I’ll post a review of the book soon, as well as what I learn in my Coaching Lab on October 9-10.

Pray for me as I develop as a coach – that God will have mercy on the poor souls that I coach, and that I’ll grow as a listener and encourager.

Finally, praise God this long post made it to the blog! I wrote this exact post a week ago and it was deleted somehow as I posted it. I hadn’t saved it. It took me a week to work up the resolve to write it again.

Storyline presented $1000 to Pam and Randy Cope, directors of Touch A Life, this weekend at our worship gathering. I’m so proud of the many people in the Storyline Community who gave generously for it to happen.

I’m so glad we engage in God’s mission in the context of community. I’m thankful today for mentors in mission who have provided encouragement and counsel to me for the task of church planting.

Like Mission Alive, our church planting resource organization. I’m encouraged and challenged every month in our Church Planter Forums.

And Harold Shank, my church planting coach, who listens often to my struggles and worries and offers deep wisdom.

And Tim Lewis, an elder and staff person with South MacArthur Church (our primary partnering church). I look forward to my monthly breakfasts with him.

And Ryan and Claudia Porche, who with great flexibility work with my “on the fly” style of ministry.

And my wife, who – even while making great personal sacrifices for church planting – reminds me that we’re supposed to be doing what we’re doing.

And as of late, an unexpected blog mentor named David Fitch, whose posts have strengthened me and offered affirmation that we’re not crazy for seeking to be the church the way we are. Plus he had great instincts for naming a church (the church he planted is called Life on the Vine Christian Community).

For a good article of Fitch’s that I’ve appreciated, click here, where he debates the contention that missional churches don’t produce converts.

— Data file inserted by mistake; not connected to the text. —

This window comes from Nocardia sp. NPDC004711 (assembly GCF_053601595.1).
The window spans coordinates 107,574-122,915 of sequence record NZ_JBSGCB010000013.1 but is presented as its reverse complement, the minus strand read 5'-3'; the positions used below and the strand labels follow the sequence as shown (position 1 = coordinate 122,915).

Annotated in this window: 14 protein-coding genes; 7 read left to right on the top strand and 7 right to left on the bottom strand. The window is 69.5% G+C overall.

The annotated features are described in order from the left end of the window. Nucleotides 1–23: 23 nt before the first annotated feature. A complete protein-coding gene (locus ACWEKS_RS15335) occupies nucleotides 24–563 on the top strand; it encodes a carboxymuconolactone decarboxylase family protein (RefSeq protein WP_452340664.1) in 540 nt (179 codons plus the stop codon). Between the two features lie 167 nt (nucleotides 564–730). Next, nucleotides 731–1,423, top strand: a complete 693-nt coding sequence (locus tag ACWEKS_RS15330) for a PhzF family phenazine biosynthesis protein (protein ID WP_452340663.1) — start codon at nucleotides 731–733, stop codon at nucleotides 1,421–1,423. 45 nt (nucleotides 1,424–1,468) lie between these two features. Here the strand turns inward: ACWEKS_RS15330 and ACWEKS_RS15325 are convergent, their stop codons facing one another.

I believe that much of what we’re doing in the Storyline Community — though in Dallas, TX we may be — tracks with the kind of post-Christian realities of which Fitch speaks.

For you church planters who are reading and need a good dose of encouragement from Fitch about seeking financial sustainability in missional church planting, click here. You might even bookmark it and return to it from time to time, particularly after budget meetings! Okay, so that’s exactly what I’ve done.

Feel free to leave a comment on how Fitch’s articles encouraged or challenged you.

Sent Ones

Charles Kiser —  January 30, 2008 — 5 Comments

We’re continuing to get settled in at the Dallas digs, and we continue to love it. I promise the pictures will come soon…unpacking is such a laborious task.

The events that took place this weekend were in some ways the culmination of six years of prayer and preparation.

On Sunday morning, we participated in a sending service at South MacArthur Church, our primary partner in church planting. Ryan Porche led worship; I preached. It was a reminder of our work together back at Highland Street Church in Memphis, and also a foretaste of the ways we’ll work together in Dallas in the coming months.

One of the South Mac elders offered a blessing for us; the Mission Action Team co-chair offered a charge; and a Richland Hills Church representative prayed on our behalf as the SMAC elders and staff, Mission Alive directors, and friends surrounded us.

It was a powerful moment.

We’re joining Abram, Moses, Isaiah, Jesus, Peter, Paul and many others in the sending of God for the sake of the world.

On Monday morning, Ryan Porche and I went with a group of five other ministers (a mentoring group led by Grady King, preaching minister at SMAC) to visit Lynn Anderson at his home in San Antonio. Lynn has been in the ministry of mentoring and equipping for the last ten years. For a seventy-one year old, he’s got the wisdom of a hundred-year old man and the mind and passion of a thirty-year old.


We spent a day and a half sharing our stories and talking about leadership, strategic planning, family boundaries and spiritual formation. And we ate. A lot.

Perhaps the most significant question Lynn asked us in our time together was, “Who are you mentoring?” All of us could quickly mention people who were mentoring us, but we were slower to mention people we were ourselves mentoring . But isn’t that the essence of discipleship—mentored to mentor?

Who are you mentoring?